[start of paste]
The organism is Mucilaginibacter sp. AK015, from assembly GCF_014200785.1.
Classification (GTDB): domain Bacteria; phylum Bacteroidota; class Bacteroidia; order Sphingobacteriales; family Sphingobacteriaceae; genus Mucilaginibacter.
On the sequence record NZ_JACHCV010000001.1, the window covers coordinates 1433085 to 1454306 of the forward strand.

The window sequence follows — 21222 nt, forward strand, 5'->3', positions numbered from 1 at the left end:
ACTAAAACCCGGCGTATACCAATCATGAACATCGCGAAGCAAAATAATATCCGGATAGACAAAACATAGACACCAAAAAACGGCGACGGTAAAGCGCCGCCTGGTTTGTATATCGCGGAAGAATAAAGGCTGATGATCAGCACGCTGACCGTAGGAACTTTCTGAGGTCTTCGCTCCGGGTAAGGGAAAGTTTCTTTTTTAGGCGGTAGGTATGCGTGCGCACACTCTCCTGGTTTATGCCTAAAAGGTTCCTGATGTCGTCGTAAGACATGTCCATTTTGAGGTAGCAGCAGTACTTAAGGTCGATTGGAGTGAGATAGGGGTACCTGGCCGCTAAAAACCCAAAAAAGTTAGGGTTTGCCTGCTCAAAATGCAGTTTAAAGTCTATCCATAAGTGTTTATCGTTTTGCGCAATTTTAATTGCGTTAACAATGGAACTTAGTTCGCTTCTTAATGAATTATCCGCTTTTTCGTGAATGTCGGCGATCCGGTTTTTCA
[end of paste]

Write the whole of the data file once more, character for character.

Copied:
The organism is Mucilaginibacter sp. AK015, from assembly GCF_014200785.1.
Classification (GTDB): domain Bacteria; phylum Bacteroidota; class Bacteroidia; order Sphingobacteriales; family Sphingobacteriaceae; genus Mucilaginibacter.
On the sequence record NZ_JACHCV010000001.1, the window covers coordinates 1433085 to 1454306 of the forward strand.

The window sequence follows — 21222 nt, forward strand, 5'->3', positions numbered from 1 at the left end:
ACTAAAACCCGGCGTATACCAATCATGAACATCGCGAAGCAAAATAATATCCGGATAGACAAAACATAGACACCAAAAAACGGCGACGGTAAAGCGCCGCCTGGTTTGTATATCGCGGAAGAATAAAGGCTGATGATCAGCACGCTGACCGTAGGAACTTTCTGAGGTCTTCGCTCCGGGTAAGGGAAAGTTTCTTTTTTAGGCGGTAGGTATGCGTGCGCACACTCTCCTGGTTTATGCCTAAAAGGTTCCTGATGTCGTCGTAAGACATGTCCATTTTGAGGTAGCAGCAGTACTTAAGGTCGATTGGAGTGAGATAGGGGTACCTGGCCGCTAAAAACCCAAAAAAGTTAGGGTTTGCCTGCTCAAAATGCAGTTTAAAGTCTATCCATAAGTGTTTATCGTTTTGCGCAATTTTAATTGCGTTAACAATGGAACTTAGTTCGCTTCTTAATGAATTATCCGCTTTTTCGTGAATGTCGGCGATCCGGTTTTTCA